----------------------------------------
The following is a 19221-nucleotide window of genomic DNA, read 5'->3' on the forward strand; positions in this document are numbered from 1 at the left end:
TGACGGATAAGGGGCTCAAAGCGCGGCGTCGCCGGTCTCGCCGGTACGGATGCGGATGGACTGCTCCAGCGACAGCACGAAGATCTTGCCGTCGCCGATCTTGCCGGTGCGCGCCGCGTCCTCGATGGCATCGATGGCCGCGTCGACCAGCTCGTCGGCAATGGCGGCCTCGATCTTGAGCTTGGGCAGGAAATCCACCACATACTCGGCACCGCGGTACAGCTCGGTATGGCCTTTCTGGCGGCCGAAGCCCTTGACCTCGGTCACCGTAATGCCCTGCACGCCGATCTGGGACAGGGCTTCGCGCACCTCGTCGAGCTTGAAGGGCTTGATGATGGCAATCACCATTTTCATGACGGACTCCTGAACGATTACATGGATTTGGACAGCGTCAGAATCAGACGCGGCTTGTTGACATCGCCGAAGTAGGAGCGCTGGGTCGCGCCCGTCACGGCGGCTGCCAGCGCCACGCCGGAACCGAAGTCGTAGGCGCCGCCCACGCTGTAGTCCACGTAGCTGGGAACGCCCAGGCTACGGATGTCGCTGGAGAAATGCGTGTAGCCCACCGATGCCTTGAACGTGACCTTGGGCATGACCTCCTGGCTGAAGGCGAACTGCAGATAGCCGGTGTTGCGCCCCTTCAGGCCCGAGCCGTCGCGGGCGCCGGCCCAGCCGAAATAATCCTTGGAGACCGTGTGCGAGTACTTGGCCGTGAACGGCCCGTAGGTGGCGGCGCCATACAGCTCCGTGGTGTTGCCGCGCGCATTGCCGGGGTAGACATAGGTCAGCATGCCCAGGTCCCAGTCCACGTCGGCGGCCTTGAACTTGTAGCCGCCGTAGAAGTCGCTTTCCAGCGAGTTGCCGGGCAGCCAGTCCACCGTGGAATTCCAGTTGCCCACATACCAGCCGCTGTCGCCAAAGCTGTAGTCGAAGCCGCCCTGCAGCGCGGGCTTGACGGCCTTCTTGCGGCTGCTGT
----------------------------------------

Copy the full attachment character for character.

The following is a 19221-nucleotide window of genomic DNA, read 5'->3' on the forward strand; positions in this document are numbered from 1 at the left end:
TGACGGATAAGGGGCTCAAAGCGCGGCGTCGCCGGTCTCGCCGGTACGGATGCGGATGGACTGCTCCAGCGACAGCACGAAGATCTTGCCGTCGCCGATCTTGCCGGTGCGCGCCGCGTCCTCGATGGCATCGATGGCCGCGTCGACCAGCTCGTCGGCAATGGCGGCCTCGATCTTGAGCTTGGGCAGGAAATCCACCACATACTCGGCACCGCGGTACAGCTCGGTATGGCCTTTCTGGCGGCCGAAGCCCTTGACCTCGGTCACCGTAATGCCCTGCACGCCGATCTGGGACAGGGCTTCGCGCACCTCGTCGAGCTTGAAGGGCTTGATGATGGCAATCACCATTTTCATGACGGACTCCTGAACGATTACATGGATTTGGACAGCGTCAGAATCAGACGCGGCTTGTTGACATCGCCGAAGTAGGAGCGCTGGGTCGCGCCCGTCACGGCGGCTGCCAGCGCCACGCCGGAACCGAAGTCGTAGGCGCCGCCCACGCTGTAGTCCACGTAGCTGGGAACGCCCAGGCTACGGATGTCGCTGGAGAAATGCGTGTAGCCCACCGATGCCTTGAACGTGACCTTGGGCATGACCTCCTGGCTGAAGGCGAACTGCAGATAGCCGGTGTTGCGCCCCTTCAGGCCCGAGCCGTCGCGGGCGCCGGCCCAGCCGAAATAATCCTTGGAGACCGTGTGCGAGTACTTGGCCGTGAACGGCCCGTAGGTGGCGGCGCCATACAGCTCCGTGGTGTTGCCGCGCGCATTGCCGGGGTAGACATAGGTCAGCATGCCCAGGTCCCAGTCCACGTCGGCGGCCTTGAACTTGTAGCCGCCGTAGAAGTCGCTTTCCAGCGAGTTGCCGGGCAGCCAGTCCACCGTGGAATTCCAGTTGCCCACATACCAGCCGCTGTCGCCAAAGCTGTAGTCGAAGCCGCCCTGCAGCGCGGGCTTGACGGCCTTCTTGCGGCTGCTGT